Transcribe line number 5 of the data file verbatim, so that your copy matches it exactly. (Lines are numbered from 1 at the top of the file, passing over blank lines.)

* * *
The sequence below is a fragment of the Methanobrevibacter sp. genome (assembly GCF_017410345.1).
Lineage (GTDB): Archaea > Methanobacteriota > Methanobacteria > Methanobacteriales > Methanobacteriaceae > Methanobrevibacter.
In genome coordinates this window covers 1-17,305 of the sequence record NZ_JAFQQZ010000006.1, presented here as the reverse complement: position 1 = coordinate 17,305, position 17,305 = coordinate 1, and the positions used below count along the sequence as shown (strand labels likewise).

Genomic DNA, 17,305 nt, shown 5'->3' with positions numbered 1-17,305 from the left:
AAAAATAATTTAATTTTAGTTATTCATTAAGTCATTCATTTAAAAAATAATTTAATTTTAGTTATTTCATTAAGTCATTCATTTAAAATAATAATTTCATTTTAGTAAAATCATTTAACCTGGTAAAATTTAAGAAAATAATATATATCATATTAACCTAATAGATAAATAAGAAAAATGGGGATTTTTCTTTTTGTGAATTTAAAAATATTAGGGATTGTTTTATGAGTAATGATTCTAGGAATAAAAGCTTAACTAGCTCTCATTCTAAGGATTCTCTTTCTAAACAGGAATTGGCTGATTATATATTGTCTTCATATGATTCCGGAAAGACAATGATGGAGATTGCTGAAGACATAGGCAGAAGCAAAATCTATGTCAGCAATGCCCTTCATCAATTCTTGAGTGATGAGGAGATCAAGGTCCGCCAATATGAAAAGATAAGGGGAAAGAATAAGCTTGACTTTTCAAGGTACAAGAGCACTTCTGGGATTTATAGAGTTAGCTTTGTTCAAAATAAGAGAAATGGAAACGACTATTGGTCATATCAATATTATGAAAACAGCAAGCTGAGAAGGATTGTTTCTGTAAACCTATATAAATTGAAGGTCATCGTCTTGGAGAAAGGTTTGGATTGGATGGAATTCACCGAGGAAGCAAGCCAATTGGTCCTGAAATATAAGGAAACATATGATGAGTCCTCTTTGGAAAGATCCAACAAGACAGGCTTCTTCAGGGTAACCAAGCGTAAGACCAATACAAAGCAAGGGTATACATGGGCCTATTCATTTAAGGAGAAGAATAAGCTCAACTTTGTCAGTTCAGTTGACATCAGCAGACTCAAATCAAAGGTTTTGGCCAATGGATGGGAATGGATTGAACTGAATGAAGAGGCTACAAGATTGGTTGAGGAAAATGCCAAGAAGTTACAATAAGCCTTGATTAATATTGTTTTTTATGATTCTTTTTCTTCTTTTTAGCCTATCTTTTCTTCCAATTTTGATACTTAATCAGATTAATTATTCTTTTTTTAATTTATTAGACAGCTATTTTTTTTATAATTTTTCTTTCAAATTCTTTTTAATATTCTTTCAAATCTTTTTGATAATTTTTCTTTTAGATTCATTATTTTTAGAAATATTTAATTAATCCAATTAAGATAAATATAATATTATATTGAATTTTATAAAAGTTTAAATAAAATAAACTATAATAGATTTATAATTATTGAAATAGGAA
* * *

AAAAATAATTTAATTTTAGTTATTCATTAAGTCATTCATTTAAAAAATAATTTAATTTTAGTTATTTCATTAAGTCATTCATTTAAAATAATAATTTCATTTTAGTAAAATCATTTAACCTGGTAAAATTTAAGAAAATAATATATATCATATTAACCTAATAGATAAATAAGAAAAATGGGGATTTTTCTTTTTGTGAATTTAAAAATATTAGGGATTGTTTTATGAGTAATGATTCTAGGAATAAAAGCTTAACTAGCTCTCATTCTAAGGATTCTCTTTCTAAACAGGAATTGGCTGATTATATATTGTCTTCATATGATTCCGGAAAGACAATGATGGAGATTGCTGAAGACATAGGCAGAAGCAAAATCTATGTCAGCAATGCCCTTCATCAATTCTTGAGTGATGAGGAGATCAAGGTCCGCCAATATGAAAAGATAAGGGGAAAGAATAAGCTTGACTTTTCAAGGTACAAGAGCACTTCTGGGATTTATAGAGTTAGCTTTGTTCAAAATAAGAGAAATGGAAACGACTATTGGTCATATCAATATTATGAAAACAGCAAGCTGAGAAGGATTGTTTCTGTAAACCTATATAAATTGAAGGTCATCGTCTTGGAGAAAGGTTTGGATTGGATGGAATTCACCGAGGAAGCAAGCCAATTGGTCCTGAAATATAAGGAAACATATGATGAGTCCTCTTTGGAAAGATCCAACAAGACAGGCTTCTTCAGGGTAACCAAGCGTAAGACCAATACAAAGCAAGGGTATACATGGGCCTATTCATTTAAGGAGAAGAATAAGCTCAACTTTGTCAGTTCAGTTGACATCAGCAGACTCAAATCAAAGGTTTTGGCCAATGGATGGGAATGGATTGAACTGAATGAAGAGGCTACAAGATTGGTTGAGGAAAATGCCAAGAAGTTACAATAAGCCTTGATTAATATTGTTTTTTATGATTCTTTTTCTTCTTTTTAGCCTATCTTTTCTTCCAATTTTGATACTTAATCAGATTAATTATTCTTTTTTTAATTTATTAGACAGCTATTTTTTTTATAATTTTTCTTTCAAATTCTTTTTAATATTCTTTCAAATCTTTTTGATAATTTTTCTTTTAGATTCATTATTTTTAGAAATATTTAATTAATCCAATTAAGATAAATATAATATTATATTGAATTTTATAAAAGTTTAAATAAAATAAACTATAATAGATTTATAATTATTGAAATAGGAA